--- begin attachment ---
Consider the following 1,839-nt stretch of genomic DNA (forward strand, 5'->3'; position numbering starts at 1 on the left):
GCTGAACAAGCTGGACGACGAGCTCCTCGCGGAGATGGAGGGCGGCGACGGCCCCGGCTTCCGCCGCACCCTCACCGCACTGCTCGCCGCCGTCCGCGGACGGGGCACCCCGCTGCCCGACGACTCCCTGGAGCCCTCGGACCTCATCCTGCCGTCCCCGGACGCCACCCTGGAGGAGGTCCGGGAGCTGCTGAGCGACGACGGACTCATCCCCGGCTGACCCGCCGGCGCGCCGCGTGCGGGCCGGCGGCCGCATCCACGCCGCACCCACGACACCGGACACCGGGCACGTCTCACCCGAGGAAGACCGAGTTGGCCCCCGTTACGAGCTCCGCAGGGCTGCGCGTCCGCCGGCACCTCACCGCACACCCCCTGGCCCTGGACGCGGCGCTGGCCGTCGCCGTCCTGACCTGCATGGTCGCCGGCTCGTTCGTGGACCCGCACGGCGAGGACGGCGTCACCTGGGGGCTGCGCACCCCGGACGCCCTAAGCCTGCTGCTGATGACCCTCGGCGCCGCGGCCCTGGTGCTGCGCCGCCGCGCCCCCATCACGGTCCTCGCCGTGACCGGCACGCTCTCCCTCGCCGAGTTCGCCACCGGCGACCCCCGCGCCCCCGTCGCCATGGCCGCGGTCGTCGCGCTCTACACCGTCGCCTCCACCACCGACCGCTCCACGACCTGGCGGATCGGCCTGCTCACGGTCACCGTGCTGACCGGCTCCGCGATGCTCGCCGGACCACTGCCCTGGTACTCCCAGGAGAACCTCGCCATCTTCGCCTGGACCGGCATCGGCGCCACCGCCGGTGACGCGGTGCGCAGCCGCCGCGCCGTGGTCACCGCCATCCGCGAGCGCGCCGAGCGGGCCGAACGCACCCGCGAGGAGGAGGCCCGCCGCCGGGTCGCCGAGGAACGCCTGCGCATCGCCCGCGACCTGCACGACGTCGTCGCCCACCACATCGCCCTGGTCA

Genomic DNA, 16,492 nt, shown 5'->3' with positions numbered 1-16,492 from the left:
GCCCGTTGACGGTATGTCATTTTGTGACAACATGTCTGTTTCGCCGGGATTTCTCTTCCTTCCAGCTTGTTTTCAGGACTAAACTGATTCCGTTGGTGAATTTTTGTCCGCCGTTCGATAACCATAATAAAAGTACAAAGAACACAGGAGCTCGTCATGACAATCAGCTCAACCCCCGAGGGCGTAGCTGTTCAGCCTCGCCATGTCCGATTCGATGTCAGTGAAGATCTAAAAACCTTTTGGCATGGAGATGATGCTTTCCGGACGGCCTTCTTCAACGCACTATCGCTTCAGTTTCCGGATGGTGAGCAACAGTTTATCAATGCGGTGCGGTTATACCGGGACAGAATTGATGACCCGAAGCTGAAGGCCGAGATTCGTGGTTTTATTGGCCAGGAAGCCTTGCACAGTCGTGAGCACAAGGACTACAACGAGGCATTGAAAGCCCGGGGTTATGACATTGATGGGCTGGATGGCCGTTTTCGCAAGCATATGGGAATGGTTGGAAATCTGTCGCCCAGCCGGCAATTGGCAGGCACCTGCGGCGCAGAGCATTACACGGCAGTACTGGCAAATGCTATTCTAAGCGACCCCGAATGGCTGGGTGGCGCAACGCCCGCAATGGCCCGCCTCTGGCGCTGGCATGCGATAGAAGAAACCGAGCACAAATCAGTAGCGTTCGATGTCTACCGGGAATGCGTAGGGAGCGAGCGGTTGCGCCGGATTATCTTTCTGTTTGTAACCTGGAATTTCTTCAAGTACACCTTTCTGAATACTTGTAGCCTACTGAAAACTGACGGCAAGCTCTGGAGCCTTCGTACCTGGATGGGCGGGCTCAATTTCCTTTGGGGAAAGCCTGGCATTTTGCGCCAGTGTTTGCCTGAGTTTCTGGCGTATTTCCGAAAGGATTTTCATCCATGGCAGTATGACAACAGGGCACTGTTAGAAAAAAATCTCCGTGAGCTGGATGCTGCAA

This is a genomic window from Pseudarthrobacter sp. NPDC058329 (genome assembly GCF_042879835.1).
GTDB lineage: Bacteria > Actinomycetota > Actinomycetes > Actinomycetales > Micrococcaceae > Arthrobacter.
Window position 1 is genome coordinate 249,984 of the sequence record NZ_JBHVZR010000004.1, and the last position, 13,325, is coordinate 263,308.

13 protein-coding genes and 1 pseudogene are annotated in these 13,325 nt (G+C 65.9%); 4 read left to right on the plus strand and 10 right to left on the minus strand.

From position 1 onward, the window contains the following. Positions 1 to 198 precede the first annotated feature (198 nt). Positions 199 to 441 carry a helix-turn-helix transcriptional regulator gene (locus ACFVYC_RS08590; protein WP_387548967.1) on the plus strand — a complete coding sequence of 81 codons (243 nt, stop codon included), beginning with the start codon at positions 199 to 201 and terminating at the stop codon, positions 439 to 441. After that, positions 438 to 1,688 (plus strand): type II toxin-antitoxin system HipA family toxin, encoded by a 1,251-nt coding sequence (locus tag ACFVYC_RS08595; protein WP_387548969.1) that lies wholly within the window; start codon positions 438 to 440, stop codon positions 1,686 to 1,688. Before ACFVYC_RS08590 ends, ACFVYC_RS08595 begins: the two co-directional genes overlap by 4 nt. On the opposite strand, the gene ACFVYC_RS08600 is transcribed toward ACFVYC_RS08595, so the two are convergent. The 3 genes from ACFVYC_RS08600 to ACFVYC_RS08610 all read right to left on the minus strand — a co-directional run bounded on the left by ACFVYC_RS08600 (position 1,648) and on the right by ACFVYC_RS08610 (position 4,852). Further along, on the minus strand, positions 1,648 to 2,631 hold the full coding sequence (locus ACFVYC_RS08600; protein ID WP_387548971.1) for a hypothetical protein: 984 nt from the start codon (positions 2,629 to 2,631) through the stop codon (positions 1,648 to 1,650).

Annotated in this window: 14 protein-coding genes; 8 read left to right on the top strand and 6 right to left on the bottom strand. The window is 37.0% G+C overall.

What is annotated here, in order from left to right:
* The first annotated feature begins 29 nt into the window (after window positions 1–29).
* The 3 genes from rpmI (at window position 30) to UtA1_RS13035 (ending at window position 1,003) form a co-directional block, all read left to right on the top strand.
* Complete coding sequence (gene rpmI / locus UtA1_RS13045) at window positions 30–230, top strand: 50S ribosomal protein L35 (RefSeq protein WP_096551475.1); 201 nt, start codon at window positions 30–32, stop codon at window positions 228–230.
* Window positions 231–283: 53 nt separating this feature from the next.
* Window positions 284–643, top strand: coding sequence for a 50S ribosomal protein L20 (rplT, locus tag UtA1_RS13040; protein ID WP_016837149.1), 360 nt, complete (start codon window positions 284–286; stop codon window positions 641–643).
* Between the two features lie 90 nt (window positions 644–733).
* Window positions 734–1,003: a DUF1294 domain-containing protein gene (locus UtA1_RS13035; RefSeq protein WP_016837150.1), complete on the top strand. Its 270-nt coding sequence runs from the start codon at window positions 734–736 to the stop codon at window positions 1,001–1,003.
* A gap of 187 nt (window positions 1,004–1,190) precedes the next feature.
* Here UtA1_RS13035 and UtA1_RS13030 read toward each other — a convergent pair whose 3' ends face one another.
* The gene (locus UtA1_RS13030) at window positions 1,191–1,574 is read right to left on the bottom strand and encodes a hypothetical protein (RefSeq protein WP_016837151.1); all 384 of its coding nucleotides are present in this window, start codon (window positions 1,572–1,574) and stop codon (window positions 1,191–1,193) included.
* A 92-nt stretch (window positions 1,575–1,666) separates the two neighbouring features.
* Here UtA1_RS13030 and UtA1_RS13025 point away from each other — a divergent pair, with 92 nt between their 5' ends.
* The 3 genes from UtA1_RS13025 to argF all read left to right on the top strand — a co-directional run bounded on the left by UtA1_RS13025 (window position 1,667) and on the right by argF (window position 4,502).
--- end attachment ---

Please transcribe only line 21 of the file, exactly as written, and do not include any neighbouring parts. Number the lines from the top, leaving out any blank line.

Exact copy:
* The gene (locus UtA1_RS13030) at window positions 1,191–1,574 is read right to left on the bottom strand and encodes a hypothetical protein (RefSeq protein WP_016837151.1); all 384 of its coding nucleotides are present in this window, start codon (window positions 1,572–1,574) and stop codon (window positions 1,191–1,193) included.